Local Government Accounting System Reform in Italy: A Critical Analysis
Caperchione, Eugenio, Journal of Public Budgeting, Accounting & Financial Management
ABSTRACT. This paper illustrates the aims and the contents of the 1995 Local Government Accounting Act, which introduced an accrual-based financial reporting for Italian municipalities and provinces. To this end, this paper focuses on a sample of 23 local governments that produced these reports for the first time in 1998, and highlights a series of problems that emerged with regard to both communicational efficacy and fair presentation. The conclusions summarize the major gaps between the reform's objectives and actual effects, and explain the reasons for these gaps and formulate some suggestions in order to re-design the system.
In 1995 the Italian Parliament passed a measure that introduced some significant innovations in the accounting system of local governments. According to their promoters, these innovations should have improved the overall quality of decisions and increased public efficiency, thanks to the availability of targeted and reliable economic information.
At the same time, municipalities and provinces should have implemented - in accordance with the trends currently emerging in the leading Western countries - an accrual-based accounting system, which should have led to assessing with fuller knowledge of the facts whether local governments are managed by considering intergenerational equity.
Today, six years after the introduction of the decree, many expectations have been disappointed, while there is no proof of significant improvement either in the quality of economic information, or in the quality of the decisions taken by local governments. This lack of achievement can be traced to a variety of factors, which are debated extensively in the paper.
LOCAL GOVERNMENT IN ITALY
There are four levels of government in Italy: central government (Parliament and the Cabinet), regional government (20 Regions), provincial government (103 Provinces), and municipal government (8102 Municipalities). Each level is multi-functional in that it has jurisdiction over several issues and activities. Provinces and municipalities are often referred to as "local governments" (LGs).
Each municipality has a mayor, a cabinet, a city council and a professional bureaucracy. The mayor is the head of the executive branch, is elected directly by the citizens and appoints the members of the cabinet. The city council is also elected directly by the citizens. Municipalities are allowed to (1) raise local taxes and (2) charge tariffs for the services they provide, but a large percentage of their inflows (27% on average in 1998)' is still represented by transfers from higher levels of government. Transfers are classified as "current" or "capital" according to whether they are intended to cover operating expenditures or to fund investments.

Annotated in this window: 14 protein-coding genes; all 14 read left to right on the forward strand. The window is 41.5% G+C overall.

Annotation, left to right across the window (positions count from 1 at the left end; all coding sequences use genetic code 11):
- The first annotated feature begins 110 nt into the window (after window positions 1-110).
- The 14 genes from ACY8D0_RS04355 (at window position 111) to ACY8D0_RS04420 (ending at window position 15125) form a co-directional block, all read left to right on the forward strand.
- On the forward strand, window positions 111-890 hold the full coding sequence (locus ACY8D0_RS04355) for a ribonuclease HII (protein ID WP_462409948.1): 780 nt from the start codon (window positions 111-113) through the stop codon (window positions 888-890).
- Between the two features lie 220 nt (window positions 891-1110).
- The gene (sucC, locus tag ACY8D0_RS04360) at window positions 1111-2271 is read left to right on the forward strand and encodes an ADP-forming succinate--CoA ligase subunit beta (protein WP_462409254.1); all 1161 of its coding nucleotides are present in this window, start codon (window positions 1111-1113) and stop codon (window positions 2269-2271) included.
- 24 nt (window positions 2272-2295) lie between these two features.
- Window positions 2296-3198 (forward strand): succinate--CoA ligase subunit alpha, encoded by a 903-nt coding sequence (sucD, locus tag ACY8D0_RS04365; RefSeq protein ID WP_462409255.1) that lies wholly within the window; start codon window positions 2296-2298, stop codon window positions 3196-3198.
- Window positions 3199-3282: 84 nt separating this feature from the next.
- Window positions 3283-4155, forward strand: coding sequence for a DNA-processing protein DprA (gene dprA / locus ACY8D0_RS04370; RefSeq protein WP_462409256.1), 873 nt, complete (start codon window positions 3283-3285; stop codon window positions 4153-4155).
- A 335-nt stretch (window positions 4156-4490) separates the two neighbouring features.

Provinces have a similar system, although their taxing authority is much more limited, due to the fact that provinces play a somewhat limited role in the production of services and act mainly as redistributors of resources.
On the contrary, municipalities have always played a pivotal role in the Italian administration system, both with regard to political representation and because they must produce a number of services which are of the utmost importance to the citizenry, including day nurseries, school lunches and transport, public transport, waste disposal, waterworks, the construction and management of sports centres, the management of public green areas, and the management of nursing homes for the elderly.
These services are provided partly free of charge and partly against payment of a sum, which is usually lower (at times much lower) than production cost.
REASONS BEHIND THE 1995 REFORM
There is no professional public-sector standards-setting body in Italy. The requirements for governmental accounting, reporting and auditing are set by national legislation. Applicable laws are different for central government, regions and LGs. …